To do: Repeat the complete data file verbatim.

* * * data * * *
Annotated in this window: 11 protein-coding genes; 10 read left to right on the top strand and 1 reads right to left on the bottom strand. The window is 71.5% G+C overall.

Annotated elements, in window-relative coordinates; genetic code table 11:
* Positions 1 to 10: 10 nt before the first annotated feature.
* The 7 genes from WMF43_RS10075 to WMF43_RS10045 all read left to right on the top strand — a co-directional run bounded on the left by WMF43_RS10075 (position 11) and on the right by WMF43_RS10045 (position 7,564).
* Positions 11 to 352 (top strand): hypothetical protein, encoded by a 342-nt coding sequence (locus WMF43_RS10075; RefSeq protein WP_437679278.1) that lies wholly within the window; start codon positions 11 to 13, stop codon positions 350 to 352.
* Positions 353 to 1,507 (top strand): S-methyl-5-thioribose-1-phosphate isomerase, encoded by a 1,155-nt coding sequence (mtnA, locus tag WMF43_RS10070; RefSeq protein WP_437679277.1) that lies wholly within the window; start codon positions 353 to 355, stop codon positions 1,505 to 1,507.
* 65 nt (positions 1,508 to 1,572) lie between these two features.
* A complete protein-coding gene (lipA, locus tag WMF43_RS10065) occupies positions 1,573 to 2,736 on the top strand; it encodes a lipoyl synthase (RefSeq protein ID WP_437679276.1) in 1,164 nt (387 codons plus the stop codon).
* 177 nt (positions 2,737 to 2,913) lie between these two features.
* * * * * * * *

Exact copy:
Annotated in this window: 11 protein-coding genes; 10 read left to right on the top strand and 1 reads right to left on the bottom strand. The window is 71.5% G+C overall.

Annotated elements, in window-relative coordinates; genetic code table 11:
* Positions 1 to 10: 10 nt before the first annotated feature.
* The 7 genes from WMF43_RS10075 to WMF43_RS10045 all read left to right on the top strand — a co-directional run bounded on the left by WMF43_RS10075 (position 11) and on the right by WMF43_RS10045 (position 7,564).
* Positions 11 to 352 (top strand): hypothetical protein, encoded by a 342-nt coding sequence (locus WMF43_RS10075; RefSeq protein WP_437679278.1) that lies wholly within the window; start codon positions 11 to 13, stop codon positions 350 to 352.
* Positions 353 to 1,507 (top strand): S-methyl-5-thioribose-1-phosphate isomerase, encoded by a 1,155-nt coding sequence (mtnA, locus tag WMF43_RS10070; RefSeq protein WP_437679277.1) that lies wholly within the window; start codon positions 353 to 355, stop codon positions 1,505 to 1,507.
* 65 nt (positions 1,508 to 1,572) lie between these two features.
* A complete protein-coding gene (lipA, locus tag WMF43_RS10065) occupies positions 1,573 to 2,736 on the top strand; it encodes a lipoyl synthase (RefSeq protein ID WP_437679276.1) in 1,164 nt (387 codons plus the stop codon).
* 177 nt (positions 2,737 to 2,913) lie between these two features.